Hot Bod is a weekly exploration of fitness culture and its adjacent oddities.
The particular choreography of our everyday hygiene habits, while natural to all of us, often remain a private mystery from the rest of the world. “How is everyone else doing this?” we don’t often ask, as we pee or shampoo behind closed doors. And even when we’re attending to our business in the great outdoors — on a hike or camping — our primary objective is to relieve ourselves while remaining discreet and well hidden. What a mystery we are to each other!
After college, I biked across the country, from Providence to Seattle, which also meant I peed on the land from Providence to Seattle. In the immortal words of a biking mentor: “World is toilet.”
In pandemic times, as we are barred from each other’s houses and public spaces, I’m back to treating world as toilet. I’m outside a lot more and so is my bladder. For Vice, Hannah Smothers wrote an insightful critique about how coronavirus has affected the public restroom situation in American cities under various states of shut-down. The question of human dignity, decency, and safety regarding bathrooms is a complex and worthwhile macro-problem.
My current concerns are very micro: literally how are we peeing outside? What is the posture of our urination? Specifically those of us who have a yonic construction to their anatomy. If you have a phallic construction, I assume the tree-facing standing position remains quite effective, if not, innovate among yourselves, because I didn’t talk to any of you while compiling this list of Pretty Good Peeing Positions:
The Prim and Proper Wall Sit
Developer: Lisa, my former roommate
For this set-up, find a tree you can set your back flat to, as if doing a wall sit, but with your feet planted further away from you than they would be regularly. Shorts/pants/undergarments can be around your knees or ankles.
I was resistant to trying this! But Lisa, my former roommate in Chicago (and a very beautiful singer) swears by it — even instructing visiting guests down their garden alley to pee this way when they visit. (“I send my friends home,” the other former roommate tells me.“If you have to pee, leave.”)
I like this position for the relative protection it affords. You’re blocked by the tree already, and because you’re almost standing, it’s pretty easy to quickly close up shop in this arrangement if people are approaching. This posture is further from the ground than any others I have tried, and because of something due to fluid dynamics, there is more risk of splash — so, like, try to pee less, regarding volume per second?
The Low Goddess Squat
Developer: The ancients
This deviates from the regular squat by getting that butt really really low to the ground. This is best if you have loose pants or shorts that you can gather out of the way of your stream (I often hold them away and up with one hand). I think this position is risky if you have pants on (more fabric) or tight shorts that won’t let you take a really wide stance. The proximity to the ground gives some control for aiming your urethra. I like this position for how low it is, especially if you’re peeing in a place without a ton of cover and there are only brushy shrubs around.
The Tree Grab
Developer: My back-packing mentor Rebekah
For this deal, you find a thin but strong tree to grab onto with both hands, and lean your tush out as far as possible, keeping your knees close to the tree, ankles directly below. I like the comfort of my arms reaching all the way around, so a tree with a diameter of a telephone pole is probably maximum thickness.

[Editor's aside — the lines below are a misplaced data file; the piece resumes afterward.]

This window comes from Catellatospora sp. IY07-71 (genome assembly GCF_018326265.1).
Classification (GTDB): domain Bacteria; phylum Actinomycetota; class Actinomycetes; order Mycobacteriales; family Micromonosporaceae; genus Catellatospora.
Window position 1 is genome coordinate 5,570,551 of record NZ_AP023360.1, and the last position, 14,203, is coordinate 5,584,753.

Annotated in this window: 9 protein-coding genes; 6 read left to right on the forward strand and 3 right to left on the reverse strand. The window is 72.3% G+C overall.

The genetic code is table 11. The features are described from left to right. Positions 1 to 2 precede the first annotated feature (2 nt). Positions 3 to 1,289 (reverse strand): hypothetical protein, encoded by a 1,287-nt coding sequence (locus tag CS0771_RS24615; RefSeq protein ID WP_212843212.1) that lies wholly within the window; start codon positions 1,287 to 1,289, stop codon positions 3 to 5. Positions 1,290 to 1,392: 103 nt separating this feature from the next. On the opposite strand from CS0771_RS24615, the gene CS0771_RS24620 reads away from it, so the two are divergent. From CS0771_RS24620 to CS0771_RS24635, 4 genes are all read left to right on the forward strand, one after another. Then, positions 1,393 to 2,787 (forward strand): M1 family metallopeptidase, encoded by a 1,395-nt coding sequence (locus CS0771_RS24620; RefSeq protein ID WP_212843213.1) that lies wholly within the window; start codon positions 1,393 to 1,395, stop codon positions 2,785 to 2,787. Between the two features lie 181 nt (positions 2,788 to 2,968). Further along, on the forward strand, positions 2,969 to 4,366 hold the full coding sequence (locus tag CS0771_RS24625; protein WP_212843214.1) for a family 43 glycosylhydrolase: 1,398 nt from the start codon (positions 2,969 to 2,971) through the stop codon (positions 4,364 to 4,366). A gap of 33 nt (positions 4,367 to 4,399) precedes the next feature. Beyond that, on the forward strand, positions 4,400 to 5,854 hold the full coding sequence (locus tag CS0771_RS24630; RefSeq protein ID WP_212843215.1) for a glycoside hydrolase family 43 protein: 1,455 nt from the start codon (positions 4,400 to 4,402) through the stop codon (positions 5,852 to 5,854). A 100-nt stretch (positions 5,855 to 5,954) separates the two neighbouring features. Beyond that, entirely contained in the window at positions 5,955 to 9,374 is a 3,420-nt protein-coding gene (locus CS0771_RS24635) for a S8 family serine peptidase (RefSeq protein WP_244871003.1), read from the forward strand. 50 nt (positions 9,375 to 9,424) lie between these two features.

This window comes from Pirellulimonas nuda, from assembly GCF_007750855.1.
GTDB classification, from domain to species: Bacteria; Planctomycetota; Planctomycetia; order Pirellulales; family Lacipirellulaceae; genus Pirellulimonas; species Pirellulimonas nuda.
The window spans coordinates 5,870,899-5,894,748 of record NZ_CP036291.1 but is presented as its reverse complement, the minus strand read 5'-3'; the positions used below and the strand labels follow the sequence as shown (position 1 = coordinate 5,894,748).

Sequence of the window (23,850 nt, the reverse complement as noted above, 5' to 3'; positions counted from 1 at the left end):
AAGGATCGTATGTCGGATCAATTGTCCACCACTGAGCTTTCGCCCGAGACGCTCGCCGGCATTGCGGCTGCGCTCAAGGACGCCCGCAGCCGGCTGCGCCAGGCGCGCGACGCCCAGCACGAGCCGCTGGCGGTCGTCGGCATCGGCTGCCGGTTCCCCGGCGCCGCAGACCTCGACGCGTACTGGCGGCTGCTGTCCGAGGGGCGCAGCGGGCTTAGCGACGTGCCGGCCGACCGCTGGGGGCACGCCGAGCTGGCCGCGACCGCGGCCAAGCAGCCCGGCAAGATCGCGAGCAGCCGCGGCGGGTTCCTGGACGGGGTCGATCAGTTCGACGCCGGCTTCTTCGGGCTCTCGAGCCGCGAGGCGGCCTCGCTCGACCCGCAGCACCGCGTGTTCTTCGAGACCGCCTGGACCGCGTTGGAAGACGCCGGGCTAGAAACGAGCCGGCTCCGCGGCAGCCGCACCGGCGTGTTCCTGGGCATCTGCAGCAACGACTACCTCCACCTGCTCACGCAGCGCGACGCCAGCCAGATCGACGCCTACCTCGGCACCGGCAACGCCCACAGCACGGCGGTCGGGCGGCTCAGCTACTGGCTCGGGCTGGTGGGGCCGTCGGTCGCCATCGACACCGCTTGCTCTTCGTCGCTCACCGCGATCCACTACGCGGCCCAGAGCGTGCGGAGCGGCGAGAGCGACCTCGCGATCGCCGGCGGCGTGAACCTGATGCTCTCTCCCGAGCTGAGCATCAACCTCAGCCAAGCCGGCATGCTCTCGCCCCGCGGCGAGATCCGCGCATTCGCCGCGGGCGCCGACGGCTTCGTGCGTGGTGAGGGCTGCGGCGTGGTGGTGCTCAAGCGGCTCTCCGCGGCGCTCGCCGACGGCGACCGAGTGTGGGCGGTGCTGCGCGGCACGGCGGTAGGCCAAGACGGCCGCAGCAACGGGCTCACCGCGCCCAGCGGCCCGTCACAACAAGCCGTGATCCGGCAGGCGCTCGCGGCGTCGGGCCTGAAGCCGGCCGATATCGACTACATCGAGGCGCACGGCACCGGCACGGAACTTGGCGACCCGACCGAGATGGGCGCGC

The Paused Crab
Developer: My editor’s friend
This position is one of the more creative innovations in the world of peeing outside. This posture is somewhat like a chill yoga bridge, and a lot like if you’re pretending to do a crab walk. I particularly recommend this position if you’re wearing leggings, because you just need to lower them below upper thigh. Tight pants, gotta crab.
This list (I hope!) is not comprehensive. I bet there are many a million different ways to pee outside to accommodate every terrain, to suit every person’s outfit, mood, flexibility. And if you’re interested in gearing up, the classic tree-standing position can be orchestrated for all with a Go Girl device, which I have never used except to practice inside.
Regarding supplies, as always, I am generally anti. I’m pretty carefree about just dripping dry (with a little requisite undercarriage shake), especially because if I’m far out on a bike ride or a hike, I’m showering afterward anyway. I’d always credited my drip dry nonchalance to my general tolerance for getting a little gross sometimes, but I’ve been corrected recently by my friends who are prone to UTIs and YIs (yeast infections, does everyone acronym them?). “I do not have that luxury,” said a friend about dripping dry. “I will get a yeast infection even if I just do it once. During pandemic time, I carry Kleenex with me everywhere.”
As for other pesky stuff, I just want to quickly shout: WATCH OUT FOR (1) POISON IVY! AND (2) DEER TICKS! This is a regionally specific warning, but both are rampant everywhere where I hike. Especially never wipe with a leaf. Even if you know it’s not poison ivy, never wipe with a leaf, because it might be poison ivy. As for ticks, avoid brushy tall grass and do a rigorous tick check after anyway. Because the apple doesn’t fall far, on a recent bike ride my mother had pointed out a great place to pee , and I found a tick crawling up my ankle. The spot has now been banned in the family. The spot is cursed.
Still, I pee undaunted! World, in a pretty bad spot right now, really is toilet.